I have heard it argued that roller furling is safer because it keeps one off the foredeck. But safety on the foredeck can be managed. It’s been done for hundreds of years. The first time a roller furling system fails, however, that safety argument will switch strongly towards hanks. Once in Tonga, it took six of us from other boats over an hour to bring a big genoa under control when a furler jammed aloft in 25 knots of wind (gusting to 35). The boat had just been anchored, somehow, with the sail unfurled and was heeling wildly as the boat yawed back and forth out of control on it’s anchor. The noise was incredible. We raced over in our dinghys and it took six of us and the skipper to finally get the sail under control. We were able to use a bow roller and the windlass to contain the clew and use a spare halyard to wrap the sail into a manageable bunt, but by then the sail had been reduced to a ragged mess. If the jamb had occurred at sea, the situation would have been very dangerous for that skipper and crew and the outcome could have been very different.
Setting and Reducing Sail (what works for us) ~
Downwind (aft of beam reach), full sail for us is typically drifter and full main (no staysail). To weather, it is usually jib, staysail and full main. Downwind, generally, we reduce sail in this order:
  1. Strike drifter, set jib.                  
  2. Reef main.
  3. Second reef main.                
  4. Furl jib, set staysail
  5. Furl main.
  6. Strike staysail, set storm staysail.
  7. Bare poles (off the wind).
To weather:
  1. Furl staysail.
  2. Reef main.
  3. Furl jib, reset staysail.
  4. Second reef main.
  5. Furl main (if wind is much forward of the beam, progress under staysail alone is usually not possible at this point except in sheltered waters without a typical sea running).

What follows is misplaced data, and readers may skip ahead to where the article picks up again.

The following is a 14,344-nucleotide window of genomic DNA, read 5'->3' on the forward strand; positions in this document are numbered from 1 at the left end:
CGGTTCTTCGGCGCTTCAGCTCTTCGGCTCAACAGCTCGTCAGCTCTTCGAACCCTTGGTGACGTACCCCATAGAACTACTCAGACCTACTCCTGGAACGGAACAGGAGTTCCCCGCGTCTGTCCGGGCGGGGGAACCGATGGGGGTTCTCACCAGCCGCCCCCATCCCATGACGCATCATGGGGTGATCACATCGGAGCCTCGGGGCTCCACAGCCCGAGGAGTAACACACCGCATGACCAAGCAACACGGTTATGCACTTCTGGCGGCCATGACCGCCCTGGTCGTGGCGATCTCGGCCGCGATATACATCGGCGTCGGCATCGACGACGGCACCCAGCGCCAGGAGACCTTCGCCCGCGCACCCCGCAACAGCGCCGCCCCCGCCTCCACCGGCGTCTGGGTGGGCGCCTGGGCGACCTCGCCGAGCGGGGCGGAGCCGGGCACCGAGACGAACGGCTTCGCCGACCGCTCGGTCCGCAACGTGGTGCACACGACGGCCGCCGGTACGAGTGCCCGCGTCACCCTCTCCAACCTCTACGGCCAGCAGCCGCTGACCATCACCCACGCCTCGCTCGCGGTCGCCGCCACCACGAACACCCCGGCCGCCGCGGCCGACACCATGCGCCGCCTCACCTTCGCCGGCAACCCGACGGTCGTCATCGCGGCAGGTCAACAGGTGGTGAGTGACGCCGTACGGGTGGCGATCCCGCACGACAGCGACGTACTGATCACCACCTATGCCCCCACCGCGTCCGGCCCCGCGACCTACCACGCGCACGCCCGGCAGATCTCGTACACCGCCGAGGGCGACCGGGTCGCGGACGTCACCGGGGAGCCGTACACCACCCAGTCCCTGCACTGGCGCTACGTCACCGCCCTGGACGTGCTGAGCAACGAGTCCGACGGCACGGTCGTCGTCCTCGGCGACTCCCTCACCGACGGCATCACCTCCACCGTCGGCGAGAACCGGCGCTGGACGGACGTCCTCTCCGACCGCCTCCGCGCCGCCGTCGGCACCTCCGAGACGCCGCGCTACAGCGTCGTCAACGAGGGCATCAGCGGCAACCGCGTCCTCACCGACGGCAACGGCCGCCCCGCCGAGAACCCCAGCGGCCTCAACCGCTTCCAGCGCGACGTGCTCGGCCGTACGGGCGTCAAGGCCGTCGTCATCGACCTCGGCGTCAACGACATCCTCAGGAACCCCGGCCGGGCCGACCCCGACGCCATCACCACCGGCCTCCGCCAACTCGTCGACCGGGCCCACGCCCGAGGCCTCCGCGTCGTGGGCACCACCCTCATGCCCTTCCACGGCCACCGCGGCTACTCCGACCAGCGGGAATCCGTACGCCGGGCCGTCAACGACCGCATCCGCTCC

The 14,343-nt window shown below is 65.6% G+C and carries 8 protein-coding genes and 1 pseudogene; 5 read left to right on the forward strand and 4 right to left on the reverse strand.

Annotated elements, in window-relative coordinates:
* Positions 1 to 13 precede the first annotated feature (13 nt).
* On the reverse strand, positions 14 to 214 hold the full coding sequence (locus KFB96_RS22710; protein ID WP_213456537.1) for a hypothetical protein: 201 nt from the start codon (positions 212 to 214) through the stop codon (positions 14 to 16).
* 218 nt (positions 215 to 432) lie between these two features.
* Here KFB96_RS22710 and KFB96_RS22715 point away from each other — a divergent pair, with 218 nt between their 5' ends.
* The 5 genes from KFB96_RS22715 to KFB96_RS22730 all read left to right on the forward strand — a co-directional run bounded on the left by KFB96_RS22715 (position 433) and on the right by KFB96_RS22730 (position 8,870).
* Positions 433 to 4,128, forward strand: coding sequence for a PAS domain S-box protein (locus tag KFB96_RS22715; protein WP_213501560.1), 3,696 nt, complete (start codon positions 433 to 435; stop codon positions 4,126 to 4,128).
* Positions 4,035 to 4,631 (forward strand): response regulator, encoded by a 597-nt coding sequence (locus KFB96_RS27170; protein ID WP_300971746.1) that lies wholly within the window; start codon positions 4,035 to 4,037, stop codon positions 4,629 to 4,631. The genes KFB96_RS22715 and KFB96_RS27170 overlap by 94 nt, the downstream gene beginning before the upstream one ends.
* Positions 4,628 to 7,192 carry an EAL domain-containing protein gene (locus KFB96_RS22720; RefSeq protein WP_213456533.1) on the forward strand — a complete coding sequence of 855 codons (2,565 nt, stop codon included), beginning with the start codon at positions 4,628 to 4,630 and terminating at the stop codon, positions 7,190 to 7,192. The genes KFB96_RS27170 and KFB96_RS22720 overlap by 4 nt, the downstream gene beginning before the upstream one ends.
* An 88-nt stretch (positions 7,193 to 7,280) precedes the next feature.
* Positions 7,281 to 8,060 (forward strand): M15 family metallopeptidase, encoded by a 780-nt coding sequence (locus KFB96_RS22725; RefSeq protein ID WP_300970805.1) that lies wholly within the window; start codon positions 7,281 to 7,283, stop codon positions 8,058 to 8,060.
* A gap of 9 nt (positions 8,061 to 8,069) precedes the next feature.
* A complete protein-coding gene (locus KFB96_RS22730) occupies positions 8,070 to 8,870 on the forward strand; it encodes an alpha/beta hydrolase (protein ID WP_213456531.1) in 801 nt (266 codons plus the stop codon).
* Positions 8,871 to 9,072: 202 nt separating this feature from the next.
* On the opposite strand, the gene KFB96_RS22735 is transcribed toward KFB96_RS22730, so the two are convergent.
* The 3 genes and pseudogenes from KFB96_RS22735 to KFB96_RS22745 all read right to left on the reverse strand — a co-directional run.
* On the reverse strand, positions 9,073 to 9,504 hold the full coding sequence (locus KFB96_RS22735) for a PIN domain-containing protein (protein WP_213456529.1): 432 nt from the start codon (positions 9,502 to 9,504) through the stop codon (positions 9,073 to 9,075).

6. Heave to (helm to leeward) under main only (it works on the 34!) or bare poles.
Depending on how quickly the wind is increasing, we may skip steps. For example, we have never set the storm staysail, but we have run under bare poles. Also, we sometimes vary the order we reduce sail depending on the exact point of sail, sea conditions, etc. We have a trysail but we’ve never had it out of the bag.
At sea, downwind, we usually have the jib/drifter poled out to weather. With adjustments, we can sail with it up to about 65º off the wind. We set the pole with topping lift, foreguy and afterguy. This gives us a lot of control. It also allows us to tack the jib to leeward if necessary without taking the pole down.
 
 
Start Outfitting Contact Voyages Why a Pacific Seacraft 34? Sails Back to First Sails Page “The canvas can do miracles”

 — Christopher Cross
One of the many reasons we prefer 
hanked on sails. Click to enlarge.
Picture by Craig McPheeters (s/v Luckness)
Hanked On Sails ~
The use of hanks instead of roller furling/reefing is a personal decision. A good roller furling/reefing system is certainly workable and easier to use, when the gear is working right. But it must be remembered that a roller furler/reefer is primarily a labor saving device found almost exclusively on cruising boats (rarely on pure racing boats) but there is a significant price to pay for that labor savings, namely: